He was in the wickets again at the Nottingham ground, but this time in a winning cause, with two for 67 as Pakistan surprisingly beat tournament favorites England by 14 runs last week.
But Pakistan’s progress was checked by a total washout against Sri Lanka at Bristol.
Pakistan have won just one of their last 14 matches against champions Australia, the five-times World Cup winners.
That victory was inspired by Mohammad Hafeez’s 72 at Melbourne in January 2017.
And it was Hafeez’s 84 that laid the foundations for an impressive total of 348 for eight against England.
“We have not won many matches against Australia but we had not won too many against England either,” said Pakistan captain Sarfaraz Ahmed.
“But we have finally beaten England and that has given us a lot of positives.
“We will go with the aggressive approach we showed against England.”
The wicket-keeper expects to face an Australia side stung by a 36-run loss to India last weekend — their first defeat of this World Cup following wins over Afghanistan and the West Indies.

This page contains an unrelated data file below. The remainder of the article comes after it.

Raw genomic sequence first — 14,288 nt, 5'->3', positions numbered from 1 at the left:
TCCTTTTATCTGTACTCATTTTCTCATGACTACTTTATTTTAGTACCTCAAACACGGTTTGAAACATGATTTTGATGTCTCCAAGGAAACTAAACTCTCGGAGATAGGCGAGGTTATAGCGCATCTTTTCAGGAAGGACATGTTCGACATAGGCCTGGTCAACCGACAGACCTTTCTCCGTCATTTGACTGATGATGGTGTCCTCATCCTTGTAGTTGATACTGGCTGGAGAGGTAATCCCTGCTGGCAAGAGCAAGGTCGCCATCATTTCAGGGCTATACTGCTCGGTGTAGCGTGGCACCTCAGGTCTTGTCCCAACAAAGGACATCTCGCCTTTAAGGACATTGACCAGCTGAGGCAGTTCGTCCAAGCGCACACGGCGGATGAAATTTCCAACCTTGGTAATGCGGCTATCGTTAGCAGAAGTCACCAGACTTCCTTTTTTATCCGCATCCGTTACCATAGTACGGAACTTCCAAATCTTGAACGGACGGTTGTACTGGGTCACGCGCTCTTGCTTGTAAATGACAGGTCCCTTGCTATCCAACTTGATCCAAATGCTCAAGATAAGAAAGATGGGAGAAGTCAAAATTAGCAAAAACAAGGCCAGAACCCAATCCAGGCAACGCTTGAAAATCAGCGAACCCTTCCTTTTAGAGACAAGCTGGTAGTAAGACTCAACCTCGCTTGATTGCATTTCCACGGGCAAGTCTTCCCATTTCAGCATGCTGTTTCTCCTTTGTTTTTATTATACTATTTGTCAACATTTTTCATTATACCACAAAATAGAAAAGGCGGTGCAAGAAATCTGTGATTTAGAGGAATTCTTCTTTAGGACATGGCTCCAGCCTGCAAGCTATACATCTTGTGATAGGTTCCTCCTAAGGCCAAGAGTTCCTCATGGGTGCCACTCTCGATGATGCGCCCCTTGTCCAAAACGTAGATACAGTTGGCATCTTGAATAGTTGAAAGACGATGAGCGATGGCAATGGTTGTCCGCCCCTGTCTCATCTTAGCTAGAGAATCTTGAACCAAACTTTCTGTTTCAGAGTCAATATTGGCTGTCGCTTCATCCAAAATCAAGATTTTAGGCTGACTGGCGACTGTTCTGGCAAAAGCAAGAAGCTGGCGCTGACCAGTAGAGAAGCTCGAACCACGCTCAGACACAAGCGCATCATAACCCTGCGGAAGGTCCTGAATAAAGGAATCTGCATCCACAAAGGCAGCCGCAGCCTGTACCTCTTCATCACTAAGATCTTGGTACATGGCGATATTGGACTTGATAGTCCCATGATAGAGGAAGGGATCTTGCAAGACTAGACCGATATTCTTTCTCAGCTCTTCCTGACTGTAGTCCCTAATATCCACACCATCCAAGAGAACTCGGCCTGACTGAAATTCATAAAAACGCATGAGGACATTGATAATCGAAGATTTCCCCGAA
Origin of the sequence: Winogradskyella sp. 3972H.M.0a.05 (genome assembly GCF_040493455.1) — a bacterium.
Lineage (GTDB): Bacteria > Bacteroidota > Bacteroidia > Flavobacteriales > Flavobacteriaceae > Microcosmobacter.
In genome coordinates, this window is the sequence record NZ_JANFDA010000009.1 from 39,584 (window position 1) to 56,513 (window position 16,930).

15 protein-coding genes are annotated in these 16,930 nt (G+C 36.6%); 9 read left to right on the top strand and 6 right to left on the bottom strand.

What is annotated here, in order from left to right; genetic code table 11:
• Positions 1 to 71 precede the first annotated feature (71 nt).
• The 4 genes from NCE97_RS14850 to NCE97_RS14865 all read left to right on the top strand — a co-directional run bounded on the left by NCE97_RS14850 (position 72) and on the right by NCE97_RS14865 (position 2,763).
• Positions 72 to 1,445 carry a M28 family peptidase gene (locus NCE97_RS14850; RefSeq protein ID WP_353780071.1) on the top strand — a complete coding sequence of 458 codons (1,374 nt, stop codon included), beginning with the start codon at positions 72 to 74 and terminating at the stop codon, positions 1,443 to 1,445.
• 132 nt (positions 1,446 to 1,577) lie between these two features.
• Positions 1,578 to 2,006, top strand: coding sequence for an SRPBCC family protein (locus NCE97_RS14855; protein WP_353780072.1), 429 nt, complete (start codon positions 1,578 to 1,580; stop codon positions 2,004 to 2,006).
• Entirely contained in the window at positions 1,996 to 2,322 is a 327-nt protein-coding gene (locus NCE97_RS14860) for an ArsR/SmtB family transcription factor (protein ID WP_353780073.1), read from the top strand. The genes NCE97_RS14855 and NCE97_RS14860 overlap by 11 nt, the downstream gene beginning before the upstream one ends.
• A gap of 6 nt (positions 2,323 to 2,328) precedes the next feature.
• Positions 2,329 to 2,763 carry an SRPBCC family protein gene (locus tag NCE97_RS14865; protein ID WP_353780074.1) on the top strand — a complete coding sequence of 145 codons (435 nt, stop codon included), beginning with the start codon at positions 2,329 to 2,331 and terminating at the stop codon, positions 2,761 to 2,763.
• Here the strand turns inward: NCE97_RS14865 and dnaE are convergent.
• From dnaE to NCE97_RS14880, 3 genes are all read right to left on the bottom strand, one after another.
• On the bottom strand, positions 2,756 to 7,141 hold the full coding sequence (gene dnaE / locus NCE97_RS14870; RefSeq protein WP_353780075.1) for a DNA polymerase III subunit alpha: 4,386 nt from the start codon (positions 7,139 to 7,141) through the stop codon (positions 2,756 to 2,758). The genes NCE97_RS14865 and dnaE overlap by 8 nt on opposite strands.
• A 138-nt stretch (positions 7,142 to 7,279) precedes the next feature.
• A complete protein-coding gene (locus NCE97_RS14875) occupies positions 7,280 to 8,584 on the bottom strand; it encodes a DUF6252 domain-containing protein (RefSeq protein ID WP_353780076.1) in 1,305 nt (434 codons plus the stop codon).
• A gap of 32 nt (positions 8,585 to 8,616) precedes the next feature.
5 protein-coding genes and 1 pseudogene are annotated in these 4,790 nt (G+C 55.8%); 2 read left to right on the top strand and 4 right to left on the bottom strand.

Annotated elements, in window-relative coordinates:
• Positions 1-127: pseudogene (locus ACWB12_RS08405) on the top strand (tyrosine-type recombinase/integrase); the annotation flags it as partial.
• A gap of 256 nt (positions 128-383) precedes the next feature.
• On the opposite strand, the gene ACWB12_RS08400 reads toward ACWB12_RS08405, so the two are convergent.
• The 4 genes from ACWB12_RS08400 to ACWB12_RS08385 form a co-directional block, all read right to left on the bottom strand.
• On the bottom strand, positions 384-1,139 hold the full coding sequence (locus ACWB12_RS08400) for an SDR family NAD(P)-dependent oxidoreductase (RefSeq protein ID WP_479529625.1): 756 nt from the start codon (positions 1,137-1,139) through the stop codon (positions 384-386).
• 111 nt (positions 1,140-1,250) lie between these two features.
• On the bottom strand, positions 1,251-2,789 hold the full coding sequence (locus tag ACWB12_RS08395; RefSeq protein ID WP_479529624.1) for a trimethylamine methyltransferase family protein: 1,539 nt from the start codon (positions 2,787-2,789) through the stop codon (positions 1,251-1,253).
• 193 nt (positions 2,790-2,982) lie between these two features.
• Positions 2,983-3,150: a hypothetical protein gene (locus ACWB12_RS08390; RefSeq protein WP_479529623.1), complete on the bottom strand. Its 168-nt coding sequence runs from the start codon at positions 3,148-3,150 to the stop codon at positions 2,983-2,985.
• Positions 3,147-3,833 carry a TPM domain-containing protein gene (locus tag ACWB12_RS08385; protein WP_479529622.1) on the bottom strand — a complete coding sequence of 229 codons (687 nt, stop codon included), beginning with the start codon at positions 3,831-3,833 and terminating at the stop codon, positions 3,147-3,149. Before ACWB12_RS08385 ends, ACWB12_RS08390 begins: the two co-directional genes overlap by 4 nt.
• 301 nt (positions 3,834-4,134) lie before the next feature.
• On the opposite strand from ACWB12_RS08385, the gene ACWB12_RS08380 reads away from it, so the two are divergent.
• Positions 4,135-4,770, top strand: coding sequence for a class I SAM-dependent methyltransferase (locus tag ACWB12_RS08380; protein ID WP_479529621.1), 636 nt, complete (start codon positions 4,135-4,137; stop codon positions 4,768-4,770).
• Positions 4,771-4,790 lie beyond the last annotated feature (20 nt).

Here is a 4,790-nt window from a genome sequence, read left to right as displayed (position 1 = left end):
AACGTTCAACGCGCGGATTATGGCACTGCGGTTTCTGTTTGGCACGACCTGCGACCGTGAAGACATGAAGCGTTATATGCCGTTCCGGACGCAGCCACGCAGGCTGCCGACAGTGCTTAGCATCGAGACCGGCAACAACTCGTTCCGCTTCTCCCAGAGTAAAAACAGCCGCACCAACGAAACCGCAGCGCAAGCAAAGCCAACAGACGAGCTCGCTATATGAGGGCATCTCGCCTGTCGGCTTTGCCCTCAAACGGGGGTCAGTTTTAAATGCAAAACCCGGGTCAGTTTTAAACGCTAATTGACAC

“We know Australia will try to come back and with (Steve) Smith and (David) Warner back they are at their best again,” said Sarfaraz.
“We respect all our opponents and are ready for them.”
Australia will hope opener Warner, for all he has already scored two fifties this World Cup, is back to his destructive best at Taunton.
Warner’s 56 off 84 balls against India — of which 48 were dots — helped contribute to a slow run-rate that left Australia with too much to do at the end of their innings.
The left-hander was also involved in the run-out of Australia captain and opening partner Aaron Finch.
But Finch backed Warner, who along with Smith is playing in his first major tournament for Australia since serving a year-long ban for ball-tampering.
“They (India) bowled very well to Warner and he needs some more time. He’s a world-class player and will get us off to a flyer,” said Finch.


Pakistan arrests 'most wanted' militant linked to Iran-backed Zainabiyoun Brigade

Updated 28 January 2021

Pakistan arrests 'most wanted' militant linked to Iran-backed Zainabiyoun Brigade